Compared to Europe, our homes on average have greater environmental impact
for energy, water, waste and transport.
Over the last 10 years we have built our houses bigger, 99% heated by fossil fuels,
and travel much longer distances to work.
The average Irish home emits 8 tonnes of CO² per year,
twice as much as the European equivalent.
In terms of environmental issues Ireland has a long way to go in a lot of areas
for example with CO² emissions,
we're quite a lot higher than our European counterparts
and even in relation to waste output, energy efficiency,
we have a lot of work to do.
The key to change in our home may lie in our schools.
In 1997 An Taisce introduced the Green Schools Scheme,
a project to help children as young as 5,
understand how they can make a difference to the environment.
Over 70% of primary schools now participate in the scheme.
Who can tell me what does it mean to be a Green School? Shauna?
We recycle cans, corks, phones and paper.
You can put a bucket.....
St Bridget's National School in Palmerstown, West Dublin
was one of the first schools to become involved in the Green School Scheme.
They've now been awarded their third Green Flag for litter, water and energy.
Way back in 1999 a former colleague of ours, Nora McKevitt, decided
that she was going to embrace the challenge of
heightening environmental awareness in the school.
She drew up a plan to incorporate environmental friendliness in our curriculum.
How can we bring the message home?
How can we make our homes greener?
You can use rainwater to water your plants instead of using water out of the sink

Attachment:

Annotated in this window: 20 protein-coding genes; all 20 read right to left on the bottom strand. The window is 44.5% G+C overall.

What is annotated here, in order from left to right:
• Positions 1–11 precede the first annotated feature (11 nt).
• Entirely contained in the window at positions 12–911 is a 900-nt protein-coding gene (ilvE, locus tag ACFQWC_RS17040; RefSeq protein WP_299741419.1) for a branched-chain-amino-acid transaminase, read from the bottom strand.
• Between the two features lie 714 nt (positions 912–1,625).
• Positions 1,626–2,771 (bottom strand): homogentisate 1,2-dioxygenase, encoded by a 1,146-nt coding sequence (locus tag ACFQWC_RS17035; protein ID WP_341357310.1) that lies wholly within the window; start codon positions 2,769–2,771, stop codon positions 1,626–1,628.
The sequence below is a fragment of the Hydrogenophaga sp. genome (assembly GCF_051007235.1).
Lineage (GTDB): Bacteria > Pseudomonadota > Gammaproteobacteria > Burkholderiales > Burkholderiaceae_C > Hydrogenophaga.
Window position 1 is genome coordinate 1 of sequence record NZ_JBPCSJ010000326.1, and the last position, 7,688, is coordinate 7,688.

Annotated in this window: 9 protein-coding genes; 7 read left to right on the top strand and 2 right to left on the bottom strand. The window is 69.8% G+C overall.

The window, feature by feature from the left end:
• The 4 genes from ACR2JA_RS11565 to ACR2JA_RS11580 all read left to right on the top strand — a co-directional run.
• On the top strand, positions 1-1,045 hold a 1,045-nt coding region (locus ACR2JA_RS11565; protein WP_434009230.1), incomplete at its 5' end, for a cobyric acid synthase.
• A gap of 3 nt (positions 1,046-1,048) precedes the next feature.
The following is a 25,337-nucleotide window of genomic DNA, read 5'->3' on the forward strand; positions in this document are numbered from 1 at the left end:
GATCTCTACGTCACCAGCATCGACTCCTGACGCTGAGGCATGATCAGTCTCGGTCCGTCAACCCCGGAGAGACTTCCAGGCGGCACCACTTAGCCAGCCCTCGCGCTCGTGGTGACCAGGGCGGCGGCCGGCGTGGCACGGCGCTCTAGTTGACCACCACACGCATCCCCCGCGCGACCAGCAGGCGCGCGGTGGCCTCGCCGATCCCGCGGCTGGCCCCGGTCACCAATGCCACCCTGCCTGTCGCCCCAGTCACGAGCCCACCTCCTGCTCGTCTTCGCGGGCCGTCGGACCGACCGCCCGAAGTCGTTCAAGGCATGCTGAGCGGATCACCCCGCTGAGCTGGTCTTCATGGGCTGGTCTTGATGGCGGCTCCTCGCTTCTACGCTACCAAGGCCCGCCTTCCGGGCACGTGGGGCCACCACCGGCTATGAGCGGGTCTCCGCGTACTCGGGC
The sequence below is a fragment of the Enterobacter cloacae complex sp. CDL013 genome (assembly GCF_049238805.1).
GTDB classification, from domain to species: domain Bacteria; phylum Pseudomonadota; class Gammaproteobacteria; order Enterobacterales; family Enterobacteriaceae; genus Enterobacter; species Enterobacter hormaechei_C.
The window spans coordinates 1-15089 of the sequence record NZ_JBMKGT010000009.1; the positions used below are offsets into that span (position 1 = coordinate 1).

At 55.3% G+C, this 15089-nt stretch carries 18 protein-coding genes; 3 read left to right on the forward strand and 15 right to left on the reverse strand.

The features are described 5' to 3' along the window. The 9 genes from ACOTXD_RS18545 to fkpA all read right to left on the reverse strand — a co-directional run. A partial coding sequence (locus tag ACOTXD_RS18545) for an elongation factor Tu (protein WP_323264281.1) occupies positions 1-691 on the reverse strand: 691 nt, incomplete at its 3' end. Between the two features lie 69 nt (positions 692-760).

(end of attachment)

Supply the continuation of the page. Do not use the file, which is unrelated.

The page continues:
because you will be wasting water.
We use energy saving light bulbs and they're in all the classrooms
and even in Ms Convoy's office.
Every class has a green bin for green paper and that is recycled.
Every class has a compost bin
and the children who are members of the green team
ensure that that is composted outside.
It's good for the plants. What stuff goes into the compost bin?
The food, the banana skins and the peelings.
Our senior pupils are so immersed in the whole idea of being green
that they mentor and educate the younger children
and so it's a cycle of learning in the school.
In 2007 St Bridget's decided to take the green initiative one step further
by taking it into the home.
All the girls were encouraged to teach their parents
about recycling, composting and saving energy,
reducing their carbon footprint by taking small steps.
Welcome to the Green Home Meeting
and thank you very much for having us here at Palmerstown.
I'll begin the Green Home Meeting...
The Green Home Scheme introduced by An Taisce
and supported by environmental officers in Local Authorities
has been rolled out through schools across Ireland.
Once a week parents attend meetings about environmental issues.
I changed all of my bulbs one day feeling really guilty after a meeting here at school,
cost me a fortune and I thought why can we not have them made cheaper?
The energy saving bulbs last. I mean I have one in my house
and my mum has one in her house as well, I don't think she's ever changed it.
It's there for years. I know it's an initial investment.
So has the Green Home initiative made a difference?
The EPA, partners with An Taisce in the scheme, says that it has.
It's worked extremely well, we've had great participation so far,
we've had, over phase one and phase two of the programme,
we've had over 2700 families involved
and moving into phase 3, we're actually just under 7000 families now at the moment
so you're already working with a captive audience
and an interested audience so it's just to expand it out further.
95% of participants in the Green Home Programme felt that the